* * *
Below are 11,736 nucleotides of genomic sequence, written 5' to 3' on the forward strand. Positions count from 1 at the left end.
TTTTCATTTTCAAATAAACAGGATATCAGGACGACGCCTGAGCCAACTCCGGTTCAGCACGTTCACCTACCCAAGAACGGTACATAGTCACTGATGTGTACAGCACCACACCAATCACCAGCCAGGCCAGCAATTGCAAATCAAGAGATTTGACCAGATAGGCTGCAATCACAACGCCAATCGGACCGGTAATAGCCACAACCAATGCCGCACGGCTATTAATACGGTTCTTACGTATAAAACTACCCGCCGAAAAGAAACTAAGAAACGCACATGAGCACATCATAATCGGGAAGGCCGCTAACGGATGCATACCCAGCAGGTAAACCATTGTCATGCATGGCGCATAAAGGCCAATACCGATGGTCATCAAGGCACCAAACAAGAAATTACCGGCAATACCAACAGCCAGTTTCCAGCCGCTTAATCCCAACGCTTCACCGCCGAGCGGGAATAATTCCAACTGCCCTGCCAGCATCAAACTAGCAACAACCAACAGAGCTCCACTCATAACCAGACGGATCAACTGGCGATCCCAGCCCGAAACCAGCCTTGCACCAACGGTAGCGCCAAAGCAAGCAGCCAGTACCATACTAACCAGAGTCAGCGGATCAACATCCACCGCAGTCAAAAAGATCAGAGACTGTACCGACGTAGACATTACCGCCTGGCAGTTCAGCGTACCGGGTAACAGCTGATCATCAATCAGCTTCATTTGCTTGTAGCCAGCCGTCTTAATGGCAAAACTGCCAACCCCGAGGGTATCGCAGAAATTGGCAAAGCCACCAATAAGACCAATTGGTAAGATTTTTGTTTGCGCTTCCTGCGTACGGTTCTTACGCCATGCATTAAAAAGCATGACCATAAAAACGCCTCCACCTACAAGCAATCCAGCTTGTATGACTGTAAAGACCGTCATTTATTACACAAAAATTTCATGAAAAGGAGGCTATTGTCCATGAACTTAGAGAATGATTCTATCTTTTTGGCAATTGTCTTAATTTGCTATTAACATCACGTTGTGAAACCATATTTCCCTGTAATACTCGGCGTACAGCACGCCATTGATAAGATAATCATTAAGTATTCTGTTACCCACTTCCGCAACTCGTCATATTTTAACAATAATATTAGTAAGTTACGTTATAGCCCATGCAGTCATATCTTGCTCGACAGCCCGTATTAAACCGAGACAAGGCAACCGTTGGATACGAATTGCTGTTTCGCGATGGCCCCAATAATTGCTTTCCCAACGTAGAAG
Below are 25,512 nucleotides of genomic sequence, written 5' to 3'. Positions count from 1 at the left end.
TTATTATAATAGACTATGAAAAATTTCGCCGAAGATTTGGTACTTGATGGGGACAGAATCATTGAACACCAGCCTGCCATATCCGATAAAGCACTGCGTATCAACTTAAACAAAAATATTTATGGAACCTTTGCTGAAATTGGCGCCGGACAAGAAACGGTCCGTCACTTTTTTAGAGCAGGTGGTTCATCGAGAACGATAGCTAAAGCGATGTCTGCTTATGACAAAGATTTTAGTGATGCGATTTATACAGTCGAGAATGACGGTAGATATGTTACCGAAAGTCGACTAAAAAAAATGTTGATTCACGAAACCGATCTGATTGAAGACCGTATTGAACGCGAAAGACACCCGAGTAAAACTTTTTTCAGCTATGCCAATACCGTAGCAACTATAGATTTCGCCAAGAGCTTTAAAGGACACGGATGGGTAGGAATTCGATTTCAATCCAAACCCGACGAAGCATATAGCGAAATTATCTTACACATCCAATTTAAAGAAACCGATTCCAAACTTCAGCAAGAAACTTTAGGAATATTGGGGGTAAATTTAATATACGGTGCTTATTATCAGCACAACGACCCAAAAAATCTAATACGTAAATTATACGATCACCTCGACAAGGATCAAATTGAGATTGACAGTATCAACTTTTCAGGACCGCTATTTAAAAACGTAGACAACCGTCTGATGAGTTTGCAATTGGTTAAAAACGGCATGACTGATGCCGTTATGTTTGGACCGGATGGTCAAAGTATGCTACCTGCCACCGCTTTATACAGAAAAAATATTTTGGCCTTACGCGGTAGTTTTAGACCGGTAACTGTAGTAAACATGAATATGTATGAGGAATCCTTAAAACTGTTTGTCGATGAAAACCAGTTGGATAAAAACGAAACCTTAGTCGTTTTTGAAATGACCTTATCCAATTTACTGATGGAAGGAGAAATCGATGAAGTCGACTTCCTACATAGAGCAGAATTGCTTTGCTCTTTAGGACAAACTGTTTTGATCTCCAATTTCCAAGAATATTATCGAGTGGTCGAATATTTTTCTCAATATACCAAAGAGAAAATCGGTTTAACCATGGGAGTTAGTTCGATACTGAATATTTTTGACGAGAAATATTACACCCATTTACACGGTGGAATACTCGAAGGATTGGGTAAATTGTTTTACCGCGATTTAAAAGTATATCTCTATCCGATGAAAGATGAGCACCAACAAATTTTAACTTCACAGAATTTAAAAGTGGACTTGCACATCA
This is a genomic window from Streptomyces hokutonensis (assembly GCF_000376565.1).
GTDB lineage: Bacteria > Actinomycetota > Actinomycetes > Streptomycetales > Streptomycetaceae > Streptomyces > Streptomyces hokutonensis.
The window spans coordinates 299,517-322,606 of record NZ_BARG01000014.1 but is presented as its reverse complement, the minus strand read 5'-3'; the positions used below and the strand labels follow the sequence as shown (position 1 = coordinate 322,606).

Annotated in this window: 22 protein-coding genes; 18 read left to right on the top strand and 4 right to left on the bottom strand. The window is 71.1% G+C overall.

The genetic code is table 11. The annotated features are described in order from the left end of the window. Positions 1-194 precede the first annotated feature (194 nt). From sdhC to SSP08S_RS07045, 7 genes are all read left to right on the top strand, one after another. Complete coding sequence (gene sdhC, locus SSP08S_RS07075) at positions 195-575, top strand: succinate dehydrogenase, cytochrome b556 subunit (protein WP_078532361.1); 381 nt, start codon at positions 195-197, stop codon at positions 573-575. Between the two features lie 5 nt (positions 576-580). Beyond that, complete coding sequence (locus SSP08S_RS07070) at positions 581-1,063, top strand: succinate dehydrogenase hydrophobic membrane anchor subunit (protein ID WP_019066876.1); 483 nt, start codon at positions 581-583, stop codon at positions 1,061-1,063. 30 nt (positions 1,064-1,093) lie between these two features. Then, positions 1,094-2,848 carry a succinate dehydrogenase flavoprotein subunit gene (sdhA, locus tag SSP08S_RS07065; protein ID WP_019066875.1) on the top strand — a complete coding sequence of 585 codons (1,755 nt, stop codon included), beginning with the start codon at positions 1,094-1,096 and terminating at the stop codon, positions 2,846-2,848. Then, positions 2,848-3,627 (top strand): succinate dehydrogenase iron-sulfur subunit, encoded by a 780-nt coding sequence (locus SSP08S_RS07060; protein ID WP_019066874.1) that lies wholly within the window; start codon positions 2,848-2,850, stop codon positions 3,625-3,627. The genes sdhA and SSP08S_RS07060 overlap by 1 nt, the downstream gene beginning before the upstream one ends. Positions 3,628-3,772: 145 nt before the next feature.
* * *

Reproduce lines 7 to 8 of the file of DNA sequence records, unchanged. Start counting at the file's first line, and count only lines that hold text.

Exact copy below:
The window spans coordinates 299,517-322,606 of record NZ_BARG01000014.1 but is presented as its reverse complement, the minus strand read 5'-3'; the positions used below and the strand labels follow the sequence as shown (position 1 = coordinate 322,606).

Annotated in this window: 22 protein-coding genes; 18 read left to right on the top strand and 4 right to left on the bottom strand. The window is 71.1% G+C overall.